Valentine's Day at Bellaire High School
An unacknowledged danger looms in high schools during the week of Feb. 14. For weeks in advance of Valentine’s Day, clubs begin selling a variety of Valentine-themed gifts for students to buy to send to one another. Valentine’s Day is a lucrative holiday for clubs and organizations as varied as Russian Club, UNICEF Club, and BISA (Bellaire International Student Association).
Among the options available at Bellaire High School, roses are extremely popular, as students often relish receiving one if not more roses from friends, delivered to their class with a message attached. Options like succulents, balloon animals, and “Val-o-grams” also have their fair share of success, with new, easily-deliverable presents appearing every year.
Some students, however, prefer a more public display of affection, and this gift choice is the more dangerous one. The Singing Valentine, sold by the Boys and Girls Choir, offers students an opportunity to send their boyfriend or girlfriend a musical-themed declaration of love. Students can choose from songs like “My Girl” sung by the Boys’ Choir and “You’re the One that I Want” sung by the Girls’ Choir, among numerous other love-themed classics. Now, why is this dangerous? Well, for students not expecting a Singing Valentine from their significant other, the possibility of an embarrassing joke looms large. Even worse is the possibility that classmates decide to utilize these musical messages as a means of publicly pranking a friend.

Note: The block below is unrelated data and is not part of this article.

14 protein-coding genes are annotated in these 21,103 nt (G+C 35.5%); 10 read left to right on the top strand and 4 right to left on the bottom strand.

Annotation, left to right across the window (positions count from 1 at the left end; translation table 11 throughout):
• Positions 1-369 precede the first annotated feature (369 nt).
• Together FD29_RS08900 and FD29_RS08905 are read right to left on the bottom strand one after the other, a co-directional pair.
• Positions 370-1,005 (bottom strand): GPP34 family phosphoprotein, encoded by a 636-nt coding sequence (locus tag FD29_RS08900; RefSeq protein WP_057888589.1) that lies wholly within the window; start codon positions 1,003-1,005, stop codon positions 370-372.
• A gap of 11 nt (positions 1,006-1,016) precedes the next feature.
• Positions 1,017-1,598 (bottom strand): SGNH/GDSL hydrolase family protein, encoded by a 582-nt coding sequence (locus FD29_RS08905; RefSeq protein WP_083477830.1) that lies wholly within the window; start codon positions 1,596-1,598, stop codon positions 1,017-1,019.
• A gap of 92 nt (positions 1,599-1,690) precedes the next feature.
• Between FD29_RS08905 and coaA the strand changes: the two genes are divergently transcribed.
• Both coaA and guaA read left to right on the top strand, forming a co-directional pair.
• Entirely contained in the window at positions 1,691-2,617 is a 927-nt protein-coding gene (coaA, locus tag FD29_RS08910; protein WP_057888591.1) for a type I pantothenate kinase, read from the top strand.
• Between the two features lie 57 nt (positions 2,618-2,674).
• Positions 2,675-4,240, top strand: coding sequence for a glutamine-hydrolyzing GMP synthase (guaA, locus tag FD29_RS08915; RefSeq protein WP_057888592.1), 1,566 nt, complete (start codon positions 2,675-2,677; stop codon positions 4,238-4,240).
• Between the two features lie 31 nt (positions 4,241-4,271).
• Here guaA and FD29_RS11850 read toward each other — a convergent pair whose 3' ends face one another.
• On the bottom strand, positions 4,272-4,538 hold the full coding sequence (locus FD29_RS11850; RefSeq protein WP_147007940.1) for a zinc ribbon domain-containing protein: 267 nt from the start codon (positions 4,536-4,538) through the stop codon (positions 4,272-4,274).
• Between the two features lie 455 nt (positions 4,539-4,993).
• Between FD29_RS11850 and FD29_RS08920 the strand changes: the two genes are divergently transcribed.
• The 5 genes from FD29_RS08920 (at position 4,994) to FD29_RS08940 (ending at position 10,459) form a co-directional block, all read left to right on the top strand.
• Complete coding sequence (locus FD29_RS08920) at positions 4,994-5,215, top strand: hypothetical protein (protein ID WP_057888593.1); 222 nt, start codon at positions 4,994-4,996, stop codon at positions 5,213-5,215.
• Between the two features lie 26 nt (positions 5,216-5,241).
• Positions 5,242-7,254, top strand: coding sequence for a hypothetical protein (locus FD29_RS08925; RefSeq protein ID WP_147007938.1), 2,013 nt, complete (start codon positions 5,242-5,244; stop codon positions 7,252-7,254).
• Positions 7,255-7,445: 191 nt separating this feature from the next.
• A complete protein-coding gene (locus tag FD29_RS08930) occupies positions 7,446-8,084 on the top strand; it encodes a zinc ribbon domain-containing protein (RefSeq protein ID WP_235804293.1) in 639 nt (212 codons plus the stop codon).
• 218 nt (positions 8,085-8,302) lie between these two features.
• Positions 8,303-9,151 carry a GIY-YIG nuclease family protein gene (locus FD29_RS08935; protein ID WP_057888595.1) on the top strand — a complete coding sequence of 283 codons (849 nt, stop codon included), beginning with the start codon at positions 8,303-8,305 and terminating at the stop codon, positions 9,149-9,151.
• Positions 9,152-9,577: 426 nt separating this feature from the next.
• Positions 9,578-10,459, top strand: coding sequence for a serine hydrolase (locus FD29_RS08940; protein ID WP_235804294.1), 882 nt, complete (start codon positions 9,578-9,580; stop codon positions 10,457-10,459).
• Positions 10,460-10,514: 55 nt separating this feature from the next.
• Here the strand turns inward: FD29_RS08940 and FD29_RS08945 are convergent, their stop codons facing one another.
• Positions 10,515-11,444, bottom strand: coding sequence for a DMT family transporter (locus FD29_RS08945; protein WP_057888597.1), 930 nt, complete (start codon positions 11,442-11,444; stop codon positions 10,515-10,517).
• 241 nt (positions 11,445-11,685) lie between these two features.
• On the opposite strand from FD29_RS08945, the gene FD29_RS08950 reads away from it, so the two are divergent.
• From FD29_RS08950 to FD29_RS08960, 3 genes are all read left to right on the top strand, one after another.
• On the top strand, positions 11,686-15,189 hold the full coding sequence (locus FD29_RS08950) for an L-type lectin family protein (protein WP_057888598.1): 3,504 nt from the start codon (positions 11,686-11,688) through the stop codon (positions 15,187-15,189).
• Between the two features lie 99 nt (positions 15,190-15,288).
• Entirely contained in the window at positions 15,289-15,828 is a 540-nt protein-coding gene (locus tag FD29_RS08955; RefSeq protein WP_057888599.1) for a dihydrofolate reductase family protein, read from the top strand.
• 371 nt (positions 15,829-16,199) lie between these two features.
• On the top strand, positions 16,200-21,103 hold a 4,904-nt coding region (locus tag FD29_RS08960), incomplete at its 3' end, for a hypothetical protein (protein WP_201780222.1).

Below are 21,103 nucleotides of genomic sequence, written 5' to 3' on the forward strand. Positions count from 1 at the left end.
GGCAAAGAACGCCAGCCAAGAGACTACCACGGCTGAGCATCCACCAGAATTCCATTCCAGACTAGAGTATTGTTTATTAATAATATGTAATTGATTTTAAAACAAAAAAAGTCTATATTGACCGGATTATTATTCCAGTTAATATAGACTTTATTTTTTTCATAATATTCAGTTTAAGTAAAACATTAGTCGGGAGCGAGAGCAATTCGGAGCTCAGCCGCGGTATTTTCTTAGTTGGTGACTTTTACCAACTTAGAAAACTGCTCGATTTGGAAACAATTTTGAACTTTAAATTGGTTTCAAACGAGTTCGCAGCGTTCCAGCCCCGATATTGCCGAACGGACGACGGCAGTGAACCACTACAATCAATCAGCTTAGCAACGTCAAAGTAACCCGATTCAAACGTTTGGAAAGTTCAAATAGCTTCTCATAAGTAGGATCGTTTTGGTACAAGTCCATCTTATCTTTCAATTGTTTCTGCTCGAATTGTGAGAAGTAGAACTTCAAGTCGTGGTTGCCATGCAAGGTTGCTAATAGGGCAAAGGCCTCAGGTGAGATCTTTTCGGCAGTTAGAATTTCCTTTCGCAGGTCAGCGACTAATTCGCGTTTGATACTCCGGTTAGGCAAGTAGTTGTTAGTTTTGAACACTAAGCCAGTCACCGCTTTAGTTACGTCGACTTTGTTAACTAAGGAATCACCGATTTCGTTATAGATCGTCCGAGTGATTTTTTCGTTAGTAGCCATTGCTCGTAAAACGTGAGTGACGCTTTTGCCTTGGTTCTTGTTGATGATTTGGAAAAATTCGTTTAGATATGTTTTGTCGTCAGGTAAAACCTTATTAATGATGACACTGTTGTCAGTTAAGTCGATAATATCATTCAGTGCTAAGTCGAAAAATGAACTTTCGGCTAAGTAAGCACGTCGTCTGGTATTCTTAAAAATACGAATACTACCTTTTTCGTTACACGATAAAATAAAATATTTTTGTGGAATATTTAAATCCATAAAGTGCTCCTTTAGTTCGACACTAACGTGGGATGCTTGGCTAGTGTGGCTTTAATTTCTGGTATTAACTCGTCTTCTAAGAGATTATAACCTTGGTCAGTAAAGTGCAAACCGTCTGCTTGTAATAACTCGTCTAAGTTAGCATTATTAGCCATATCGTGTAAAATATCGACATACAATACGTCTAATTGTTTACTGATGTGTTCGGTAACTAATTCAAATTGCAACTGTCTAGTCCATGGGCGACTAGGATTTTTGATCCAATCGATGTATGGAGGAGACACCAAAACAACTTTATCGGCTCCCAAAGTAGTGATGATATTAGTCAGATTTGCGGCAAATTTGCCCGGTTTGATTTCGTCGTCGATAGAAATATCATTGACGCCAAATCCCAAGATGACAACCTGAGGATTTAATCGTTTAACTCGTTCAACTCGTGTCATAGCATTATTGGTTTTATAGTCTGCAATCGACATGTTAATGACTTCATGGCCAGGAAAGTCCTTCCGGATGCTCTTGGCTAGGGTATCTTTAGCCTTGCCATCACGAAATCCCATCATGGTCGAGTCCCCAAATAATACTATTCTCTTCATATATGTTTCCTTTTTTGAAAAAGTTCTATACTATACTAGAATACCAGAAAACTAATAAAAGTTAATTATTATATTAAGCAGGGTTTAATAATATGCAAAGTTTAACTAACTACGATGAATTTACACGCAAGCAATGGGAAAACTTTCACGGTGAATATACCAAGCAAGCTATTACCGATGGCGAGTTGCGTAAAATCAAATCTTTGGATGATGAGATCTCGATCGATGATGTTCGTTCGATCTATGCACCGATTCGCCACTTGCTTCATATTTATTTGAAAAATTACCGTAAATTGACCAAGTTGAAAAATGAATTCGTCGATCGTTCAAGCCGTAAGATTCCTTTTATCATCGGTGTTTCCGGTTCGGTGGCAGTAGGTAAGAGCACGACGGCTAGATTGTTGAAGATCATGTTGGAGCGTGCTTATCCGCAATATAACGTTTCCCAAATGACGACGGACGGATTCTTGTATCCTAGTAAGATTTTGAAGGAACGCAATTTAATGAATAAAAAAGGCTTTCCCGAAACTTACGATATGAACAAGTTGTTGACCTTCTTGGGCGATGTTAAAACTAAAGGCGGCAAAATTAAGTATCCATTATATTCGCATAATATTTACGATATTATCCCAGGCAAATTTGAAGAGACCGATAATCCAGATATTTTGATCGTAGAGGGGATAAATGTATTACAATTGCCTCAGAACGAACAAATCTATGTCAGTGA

“My friend bought it for me. I told him not to buy, and he still bought it anyway,” says Garett Haynes, a sophomore at Bellaire High School. Last year, Garett experienced first-hand the danger that accompanies this Valentine’s Day tradition, when a singing valentine was sent in his name to a random girl in one of his classes. “It was definitely pretty embarrassing,” he adds. “Everyone was just staring at me or her. There were forty-two people in that class.” Luckily, Garett has recovered from the trauma, but he still makes the point that those selling the Singing Valentines should try to prevent this type of prank and verify the sender’s identity. However, students around him strongly disagree. After all, who doesn’t enjoy the occasional feeling of schadenfreude set to the sounds of lively acapella?
What started off as a replacement for a Roman fertility celebration has now become a heavily commercialized day of love. Valentine’s Day has undergone a truly wild transformation. If Saint Valentine could walk the halls of Bellaire High School this Friday, he would likely be surprised by how teenagers have decided to commemorate his martyrdom. He might not know the music, but maybe he’d dance along.
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